Much to the chagrin of the establishment left, Firas Alkhateeb is not a Republican and not a white supremacist
Paul Joseph Watson
Prison Planet.com 
Tuesday, August 18, 2009
The revelation that the author of the Obama Joker poster is a politically independent Muslim-American, and not a Republican white supremacist as the establishment left had hoped, puts the final nail in the coffin of the smear that the poster depicting President Obama as Heath Ledger’s version of the Joker in Batman was in any way racist.
“The Los Angeles Times tracked down the artist of the evocative, unflattering depiction of President Obama as The Joker from The Dark Knight and he may not be whom you pictured,” reports ABC News , implying that many on the left pictured the culprit to be some kind of white robe wearing Klan member, if the hysterical reaction of the media when the posters first began to appear in LA was anything to go by.
Shortly after the flyers began to be seen around Los Angeles, the L.A. Weekly and other leftist news outlets denounced the image as “racist” and “dangerous,” claiming that the picture represented “Obama as a black-and-white minstrel in reverse”.
Washington Post writer Philip Kennicott called the image a “subtly coded, highly effective racial and political argument”.
It turns out the image was created not by a Republican white supremacist but by a Muslim-American of Palestinian descent who didn’t vote for Obama or McCain.
- A d v e r t i s e m e n t
Firas Alkhateeb, a 20-year-old senior history major at the University of Illinois, created the image as a reaction to the Christ-like status being afforded to Obama by the establishment, and also in protest at Obama’s appointment of Rahm Emanuel as his chief of staff.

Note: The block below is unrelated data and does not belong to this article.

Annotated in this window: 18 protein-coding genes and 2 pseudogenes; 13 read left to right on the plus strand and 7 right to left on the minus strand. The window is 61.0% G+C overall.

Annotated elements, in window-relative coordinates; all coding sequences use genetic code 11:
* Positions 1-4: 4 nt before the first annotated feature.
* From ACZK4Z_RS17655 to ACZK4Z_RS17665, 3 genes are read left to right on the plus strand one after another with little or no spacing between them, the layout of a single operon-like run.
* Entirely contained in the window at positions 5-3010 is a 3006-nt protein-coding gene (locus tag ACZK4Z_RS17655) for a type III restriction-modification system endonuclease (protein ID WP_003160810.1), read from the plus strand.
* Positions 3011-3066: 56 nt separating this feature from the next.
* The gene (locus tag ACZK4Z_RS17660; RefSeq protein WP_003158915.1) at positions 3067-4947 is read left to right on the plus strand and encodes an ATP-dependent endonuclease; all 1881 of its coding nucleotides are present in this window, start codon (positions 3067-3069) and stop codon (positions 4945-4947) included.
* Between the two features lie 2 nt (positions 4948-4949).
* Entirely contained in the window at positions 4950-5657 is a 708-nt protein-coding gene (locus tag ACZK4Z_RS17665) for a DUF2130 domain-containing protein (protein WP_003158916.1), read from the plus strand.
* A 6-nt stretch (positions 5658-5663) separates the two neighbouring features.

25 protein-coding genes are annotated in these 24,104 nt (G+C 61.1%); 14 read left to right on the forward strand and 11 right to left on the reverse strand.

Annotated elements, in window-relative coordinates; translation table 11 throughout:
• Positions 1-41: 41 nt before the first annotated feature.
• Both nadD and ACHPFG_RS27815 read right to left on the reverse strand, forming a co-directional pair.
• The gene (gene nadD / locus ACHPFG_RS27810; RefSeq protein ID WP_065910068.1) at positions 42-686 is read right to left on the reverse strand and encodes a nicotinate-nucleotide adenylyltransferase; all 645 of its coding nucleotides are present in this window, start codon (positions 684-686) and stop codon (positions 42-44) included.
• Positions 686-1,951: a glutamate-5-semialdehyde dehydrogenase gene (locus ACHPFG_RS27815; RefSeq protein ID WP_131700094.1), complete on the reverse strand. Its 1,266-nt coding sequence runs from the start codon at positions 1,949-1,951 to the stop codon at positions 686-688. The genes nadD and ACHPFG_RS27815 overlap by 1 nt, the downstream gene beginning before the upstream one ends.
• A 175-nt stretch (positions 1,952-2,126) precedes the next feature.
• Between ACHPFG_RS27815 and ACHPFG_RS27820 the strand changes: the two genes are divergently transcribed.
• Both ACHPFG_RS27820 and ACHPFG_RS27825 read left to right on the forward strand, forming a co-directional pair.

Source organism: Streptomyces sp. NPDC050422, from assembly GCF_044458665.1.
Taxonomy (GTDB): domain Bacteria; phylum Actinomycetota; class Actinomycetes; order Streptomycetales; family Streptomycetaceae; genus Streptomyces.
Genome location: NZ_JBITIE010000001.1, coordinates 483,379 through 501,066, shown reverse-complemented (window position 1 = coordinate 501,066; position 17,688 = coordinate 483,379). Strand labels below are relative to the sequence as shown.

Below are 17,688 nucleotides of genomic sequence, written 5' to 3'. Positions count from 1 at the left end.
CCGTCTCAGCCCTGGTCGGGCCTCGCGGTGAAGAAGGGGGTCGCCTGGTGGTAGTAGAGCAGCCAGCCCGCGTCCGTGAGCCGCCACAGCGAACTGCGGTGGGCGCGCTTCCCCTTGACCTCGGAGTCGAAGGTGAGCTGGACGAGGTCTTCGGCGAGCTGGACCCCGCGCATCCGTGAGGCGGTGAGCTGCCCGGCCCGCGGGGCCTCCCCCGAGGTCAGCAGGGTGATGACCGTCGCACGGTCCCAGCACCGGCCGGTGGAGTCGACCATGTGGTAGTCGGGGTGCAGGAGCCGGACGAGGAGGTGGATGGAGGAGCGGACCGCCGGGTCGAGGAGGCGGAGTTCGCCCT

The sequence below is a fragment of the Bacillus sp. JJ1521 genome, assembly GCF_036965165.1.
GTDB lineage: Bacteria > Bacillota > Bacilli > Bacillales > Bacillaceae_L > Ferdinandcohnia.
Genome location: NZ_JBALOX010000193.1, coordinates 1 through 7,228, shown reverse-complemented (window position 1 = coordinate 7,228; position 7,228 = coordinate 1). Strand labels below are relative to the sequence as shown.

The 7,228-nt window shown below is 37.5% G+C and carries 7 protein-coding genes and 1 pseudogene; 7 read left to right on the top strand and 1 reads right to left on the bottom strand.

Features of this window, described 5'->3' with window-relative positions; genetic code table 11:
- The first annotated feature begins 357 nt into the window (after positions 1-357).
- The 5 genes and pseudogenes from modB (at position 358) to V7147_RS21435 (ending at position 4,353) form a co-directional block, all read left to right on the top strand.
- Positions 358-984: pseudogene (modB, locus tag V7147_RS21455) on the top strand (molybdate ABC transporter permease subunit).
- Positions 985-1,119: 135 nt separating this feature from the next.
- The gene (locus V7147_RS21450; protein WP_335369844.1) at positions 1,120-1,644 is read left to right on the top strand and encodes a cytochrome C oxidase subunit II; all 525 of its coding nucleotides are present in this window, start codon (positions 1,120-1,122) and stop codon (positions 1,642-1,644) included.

“Emanuel is a fervent anti-Islam voice in Washington,” he wrote on his Flickr page. “A Zionist, he takes a hard line stance against the Palestinian cause, and shows a clear anti-Muslim racism. Besides that, he is the embodiment of ‘political partisanship’ that Obama was supposedly going to change!”
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Alkhateeb created the image by using a software program to “Jokerize” the photo of Obama which was carried on the front page of Time Magazine. He then uploaded the picture to photo-sharing site Flickr, where it sat relatively unknown for two months, before traffic exploded after a still anonymous individual began plastering the poster up around Los Angeles with the word “socialism” added underneath.
“After Obama was elected, you had all of these people who basically saw him as the second coming of Christ,” Alkhateeb said. “From my perspective, there wasn’t much substance to him.”
Speaking of Obama’s performance so far, Alkhateeb commented, “In terms of domestic policy, I don’t think he’s really doing much good for the country right now,” he said. “We don’t have to ‘hero worship’ the guy.”
He wrote: “Note: I am neither Democrat nor Republican, Conservative nor Liberal, didn’t support Obama or McCain. I just call it like I see it.”
Alkhateeb also responded to artist Shepard Fairey’s criticism of his Joker picture. Fairey worked with the Obama administration to create later versions of the Orwellian “HOPE” poster that Obama personally praised. After the Joker image received attention, Fairey said it lacked intelligence.
“He made a picture of Bush as a vampire,” Alkhateeb said about Fairey. “That’s kind of speaking with two faces.”
Alkhateeb’s identity and the reasons behind why he created the image firmly close the lid on the smear that the poster has racial overtones or is in any way “dangerous,” as liberal news outlets claimed.
Once again, the establishment’s attempt to play the race card in an effort to deflate burgeoning populist opposition to Obama’s political agenda has failed miserably.
Despite the best efforts of the corporate media to imply that any criticism whatsoever of Obama is racist – as MSNBC host Carlos Watson enunciated last week  – the continued grass roots rebellion against Obamacare, the cap and trade scam, prolonging Bush’s wars, and the banker bailout will not be cowed by attempts to chill free speech by using the race card to intimidate people away from exercising their free speech.